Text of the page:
New Yorkers are still waiting to see if Kathy Hochul is Cuomo 2.0

She took office promising to be a different kind of governor. But on the first anniversary of Kathy Hochul’s Albany promotion, New Yorkers are still waiting for proof she is a better governor than her disgraced predecessor.

In one sense, Hochul had an easy act to follow. Andrew Cuomo enjoyed being a scowling bully, preferred feuds over friendship and repeatedly proved the adage that power corrupts.

In hindsight, his final act of hubris, groping the help, seemed ­inevitable.

In matters of personal behavior, Hochul is a big improvement. She smiles a lot, seems genuinely gracious and is deferential, sometimes to a fault.

The problem is one of substance. What does she stand for? What would she do in a full term to improve the lives of 20 million New Yorkers?

Most important, what is she willing to fight for?

She has suggested that New Yorkers will get full answers to those questions only after she is elected in November. As a donor of hers told me, she doesn’t want to do anything that could jeopardize her chances of winning.

That’s the sort of fearful attitude that could bring defeat. And deservedly so.

Hochul has refused to pick a firm to do a private investigation on what occurred.
Hochul served as lieutenant governor alongside Andrew Cuomo during his nursing home scandal.

Elections are not supposed to be guessing games. Voters have a right to know why she deserves four more years.

And the idea that she will do big, bold things she lacks the courage to campaign on is fiction. Without specific promises, there is no mandate and, even if she wins, she will get nothing done.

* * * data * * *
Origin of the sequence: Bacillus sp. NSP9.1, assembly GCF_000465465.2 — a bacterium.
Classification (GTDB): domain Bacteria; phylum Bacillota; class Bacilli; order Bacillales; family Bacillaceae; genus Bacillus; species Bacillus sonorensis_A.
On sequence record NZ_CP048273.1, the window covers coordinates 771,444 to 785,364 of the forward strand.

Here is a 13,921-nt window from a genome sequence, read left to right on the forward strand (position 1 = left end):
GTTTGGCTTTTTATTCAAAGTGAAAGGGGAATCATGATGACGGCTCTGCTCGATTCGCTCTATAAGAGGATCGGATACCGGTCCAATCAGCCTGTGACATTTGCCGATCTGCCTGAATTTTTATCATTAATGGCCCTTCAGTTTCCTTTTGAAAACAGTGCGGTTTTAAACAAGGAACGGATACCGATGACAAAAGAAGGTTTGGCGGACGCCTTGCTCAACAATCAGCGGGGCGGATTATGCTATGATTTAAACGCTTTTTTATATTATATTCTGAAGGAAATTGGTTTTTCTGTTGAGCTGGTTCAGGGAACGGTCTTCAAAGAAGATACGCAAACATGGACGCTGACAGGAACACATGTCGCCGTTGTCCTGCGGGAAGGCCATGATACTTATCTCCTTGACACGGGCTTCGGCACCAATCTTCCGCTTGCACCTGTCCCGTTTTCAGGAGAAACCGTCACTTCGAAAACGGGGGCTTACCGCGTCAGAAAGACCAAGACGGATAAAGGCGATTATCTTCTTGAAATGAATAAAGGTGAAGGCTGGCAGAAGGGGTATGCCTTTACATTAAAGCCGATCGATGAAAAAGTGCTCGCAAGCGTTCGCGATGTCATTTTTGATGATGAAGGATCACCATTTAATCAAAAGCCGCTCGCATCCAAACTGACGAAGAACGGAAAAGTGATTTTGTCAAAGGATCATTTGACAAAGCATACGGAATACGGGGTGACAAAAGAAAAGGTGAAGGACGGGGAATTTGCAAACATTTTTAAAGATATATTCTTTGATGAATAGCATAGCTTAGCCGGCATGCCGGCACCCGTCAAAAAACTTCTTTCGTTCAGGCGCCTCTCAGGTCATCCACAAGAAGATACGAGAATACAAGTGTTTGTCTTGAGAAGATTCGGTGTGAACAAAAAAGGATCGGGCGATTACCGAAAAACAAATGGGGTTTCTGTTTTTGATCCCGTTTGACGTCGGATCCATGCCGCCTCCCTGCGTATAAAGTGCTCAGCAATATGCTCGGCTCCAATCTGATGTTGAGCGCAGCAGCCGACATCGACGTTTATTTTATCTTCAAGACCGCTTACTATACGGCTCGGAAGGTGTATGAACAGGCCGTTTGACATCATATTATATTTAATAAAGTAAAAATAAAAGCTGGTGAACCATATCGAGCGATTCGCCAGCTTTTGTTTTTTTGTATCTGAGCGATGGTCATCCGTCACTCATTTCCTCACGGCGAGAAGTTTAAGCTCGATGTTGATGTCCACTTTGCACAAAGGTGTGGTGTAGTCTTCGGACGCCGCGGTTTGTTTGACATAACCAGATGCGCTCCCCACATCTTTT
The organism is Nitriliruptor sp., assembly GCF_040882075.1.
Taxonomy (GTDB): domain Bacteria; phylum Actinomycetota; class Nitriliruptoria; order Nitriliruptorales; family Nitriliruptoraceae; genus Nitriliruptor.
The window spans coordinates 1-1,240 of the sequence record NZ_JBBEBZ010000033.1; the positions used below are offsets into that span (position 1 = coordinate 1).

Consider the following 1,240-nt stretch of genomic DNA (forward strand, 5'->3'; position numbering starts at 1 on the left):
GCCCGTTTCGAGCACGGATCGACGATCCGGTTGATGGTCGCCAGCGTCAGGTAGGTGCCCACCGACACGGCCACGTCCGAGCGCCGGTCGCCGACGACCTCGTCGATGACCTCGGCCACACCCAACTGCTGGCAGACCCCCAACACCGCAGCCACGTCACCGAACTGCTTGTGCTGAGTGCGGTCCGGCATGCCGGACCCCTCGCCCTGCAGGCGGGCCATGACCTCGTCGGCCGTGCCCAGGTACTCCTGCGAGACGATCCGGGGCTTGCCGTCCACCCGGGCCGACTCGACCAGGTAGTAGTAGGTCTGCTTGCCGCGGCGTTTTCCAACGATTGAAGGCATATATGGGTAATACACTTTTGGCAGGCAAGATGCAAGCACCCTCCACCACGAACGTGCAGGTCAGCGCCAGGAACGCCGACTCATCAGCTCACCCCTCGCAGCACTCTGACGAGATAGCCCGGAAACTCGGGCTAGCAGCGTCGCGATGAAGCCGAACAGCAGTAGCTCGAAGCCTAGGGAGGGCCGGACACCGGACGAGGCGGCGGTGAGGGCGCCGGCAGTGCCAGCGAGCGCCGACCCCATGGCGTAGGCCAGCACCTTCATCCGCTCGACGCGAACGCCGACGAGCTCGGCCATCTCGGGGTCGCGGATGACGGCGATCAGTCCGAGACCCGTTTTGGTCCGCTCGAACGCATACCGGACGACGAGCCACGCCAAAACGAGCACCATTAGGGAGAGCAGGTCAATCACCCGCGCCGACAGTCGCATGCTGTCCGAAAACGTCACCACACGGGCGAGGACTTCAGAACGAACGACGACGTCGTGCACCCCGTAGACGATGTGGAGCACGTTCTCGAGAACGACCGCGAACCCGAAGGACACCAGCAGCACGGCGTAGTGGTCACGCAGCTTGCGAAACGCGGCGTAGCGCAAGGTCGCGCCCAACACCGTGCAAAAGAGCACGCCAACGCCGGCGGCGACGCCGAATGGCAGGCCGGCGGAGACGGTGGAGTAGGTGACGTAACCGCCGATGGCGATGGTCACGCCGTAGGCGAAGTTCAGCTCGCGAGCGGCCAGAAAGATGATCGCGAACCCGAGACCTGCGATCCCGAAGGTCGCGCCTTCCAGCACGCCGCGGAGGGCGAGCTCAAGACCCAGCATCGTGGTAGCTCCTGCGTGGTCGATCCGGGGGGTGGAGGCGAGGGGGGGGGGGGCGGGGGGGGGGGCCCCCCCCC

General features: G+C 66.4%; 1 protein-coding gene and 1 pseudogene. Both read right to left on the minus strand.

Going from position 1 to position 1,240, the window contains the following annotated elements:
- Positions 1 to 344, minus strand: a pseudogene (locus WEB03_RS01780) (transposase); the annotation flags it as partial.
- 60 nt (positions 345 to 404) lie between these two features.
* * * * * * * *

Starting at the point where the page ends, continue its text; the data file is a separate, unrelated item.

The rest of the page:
The laundry list of supposed accomplishments her office issued Tuesday reads like an inflated ­résumé adorned with amateurish descriptions of how “she got to work,” acted “without delay” and “continued to deliver results.”

Her Republican opponent, Rep. Lee Zeldin, says “she doesn’t want to talk about anything. She’s trying way too hard to avoid the key issues.”

Zeldin, who aims to end Dems’ absolute lock on Albany power, correctly put crime at the top of the list of the missing issues. Hochul talked forcefully about it early on, but has done precious little about the scourge that is sweeping through the state’s largest cities and most of its smaller ones.

Her intervention in the case of the parolee who sucker-punched a bystander in The Bronx, then was turned loose even as the victim neared death, was welcome but it was an exception. Given her silence on the heinous cases that daily fill police blotters from Gotham to Buffalo to Rochester, it’s doubtful she would have done anything on this one if the brutal crime had not been widely viewed on a video.

Apart from a tweak in the insane bail laws Cuomo signed, she has not done anything that will improve public safety. She even refused the pleas of Mayor Adams and others to call a special legislative session to deal with the way courthouses have become revolving doors where repeat violent offenders are immediately released.

Bui randomly punched Cortes while walking in the Bronx.
The Bronx sucker punch was one of the first NYC crimes that Hochul has spoken on.

That gets to the heart of doubt about what she would fight for in a full term. Democrats have firm control of both houses of the Legislature, and the leaders have made it clear they don’t believe major changes in criminal justice laws are needed.

Why in the world would that change if Hochul wins the election without raising the issue now? Certainly legislative leaders would recognize her failure to campaign on it as a sign of weakness and a lack of resolve, so would feel no compunction to change their position.